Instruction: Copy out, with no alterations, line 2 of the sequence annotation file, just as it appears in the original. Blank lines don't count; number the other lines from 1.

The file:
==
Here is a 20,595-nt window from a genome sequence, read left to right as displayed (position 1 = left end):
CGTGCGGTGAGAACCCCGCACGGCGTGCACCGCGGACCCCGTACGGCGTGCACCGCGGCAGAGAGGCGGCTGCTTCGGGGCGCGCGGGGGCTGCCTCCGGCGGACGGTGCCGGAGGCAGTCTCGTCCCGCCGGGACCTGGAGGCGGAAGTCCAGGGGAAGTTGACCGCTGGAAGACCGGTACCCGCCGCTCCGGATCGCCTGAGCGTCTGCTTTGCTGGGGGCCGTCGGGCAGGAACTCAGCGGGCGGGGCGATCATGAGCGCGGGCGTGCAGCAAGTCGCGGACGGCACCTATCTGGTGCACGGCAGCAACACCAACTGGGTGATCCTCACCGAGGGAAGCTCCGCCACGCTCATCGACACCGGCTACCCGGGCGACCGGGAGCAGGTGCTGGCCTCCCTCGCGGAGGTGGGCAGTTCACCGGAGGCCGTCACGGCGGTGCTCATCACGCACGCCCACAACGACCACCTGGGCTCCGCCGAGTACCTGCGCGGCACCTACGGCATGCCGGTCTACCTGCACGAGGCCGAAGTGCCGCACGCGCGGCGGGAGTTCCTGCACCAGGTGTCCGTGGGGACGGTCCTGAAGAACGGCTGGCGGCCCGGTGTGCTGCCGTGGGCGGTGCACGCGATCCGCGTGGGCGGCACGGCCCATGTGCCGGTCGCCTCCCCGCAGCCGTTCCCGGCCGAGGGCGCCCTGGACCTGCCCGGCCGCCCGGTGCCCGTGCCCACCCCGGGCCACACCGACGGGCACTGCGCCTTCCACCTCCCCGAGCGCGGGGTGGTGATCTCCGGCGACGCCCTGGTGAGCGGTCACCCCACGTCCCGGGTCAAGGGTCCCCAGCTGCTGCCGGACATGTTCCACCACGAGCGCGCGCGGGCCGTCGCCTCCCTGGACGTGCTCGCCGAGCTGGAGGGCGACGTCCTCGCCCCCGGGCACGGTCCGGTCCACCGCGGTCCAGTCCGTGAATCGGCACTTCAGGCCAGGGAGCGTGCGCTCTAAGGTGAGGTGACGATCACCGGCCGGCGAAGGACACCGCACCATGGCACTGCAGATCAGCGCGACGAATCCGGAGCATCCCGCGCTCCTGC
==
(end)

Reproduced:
CGTGCGGTGAGAACCCCGCACGGCGTGCACCGCGGACCCCGTACGGCGTGCACCGCGGCAGAGAGGCGGCTGCTTCGGGGCGCGCGGGGGCTGCCTCCGGCGGACGGTGCCGGAGGCAGTCTCGTCCCGCCGGGACCTGGAGGCGGAAGTCCAGGGGAAGTTGACCGCTGGAAGACCGGTACCCGCCGCTCCGGATCGCCTGAGCGTCTGCTTTGCTGGGGGCCGTCGGGCAGGAACTCAGCGGGCGGGGCGATCATGAGCGCGGGCGTGCAGCAAGTCGCGGACGGCACCTATCTGGTGCACGGCAGCAACACCAACTGGGTGATCCTCACCGAGGGAAGCTCCGCCACGCTCATCGACACCGGCTACCCGGGCGACCGGGAGCAGGTGCTGGCCTCCCTCGCGGAGGTGGGCAGTTCACCGGAGGCCGTCACGGCGGTGCTCATCACGCACGCCCACAACGACCACCTGGGCTCCGCCGAGTACCTGCGCGGCACCTACGGCATGCCGGTCTACCTGCACGAGGCCGAAGTGCCGCACGCGCGGCGGGAGTTCCTGCACCAGGTGTCCGTGGGGACGGTCCTGAAGAACGGCTGGCGGCCCGGTGTGCTGCCGTGGGCGGTGCACGCGATCCGCGTGGGCGGCACGGCCCATGTGCCGGTCGCCTCCCCGCAGCCGTTCCCGGCCGAGGGCGCCCTGGACCTGCCCGGCCGCCCGGTGCCCGTGCCCACCCCGGGCCACACCGACGGGCACTGCGCCTTCCACCTCCCCGAGCGCGGGGTGGTGATCTCCGGCGACGCCCTGGTGAGCGGTCACCCCACGTCCCGGGTCAAGGGTCCCCAGCTGCTGCCGGACATGTTCCACCACGAGCGCGCGCGGGCCGTCGCCTCCCTGGACGTGCTCGCCGAGCTGGAGGGCGACGTCCTCGCCCCCGGGCACGGTCCGGTCCACCGCGGTCCAGTCCGTGAATCGGCACTTCAGGCCAGGGAGCGTGCGCTCTAAGGTGAGGTGACGATCACCGGCCGGCGAAGGACACCGCACCATGGCACTGCAGATCAGCGCGACGAATCCGGAGCATCCCGCGCTCCTGC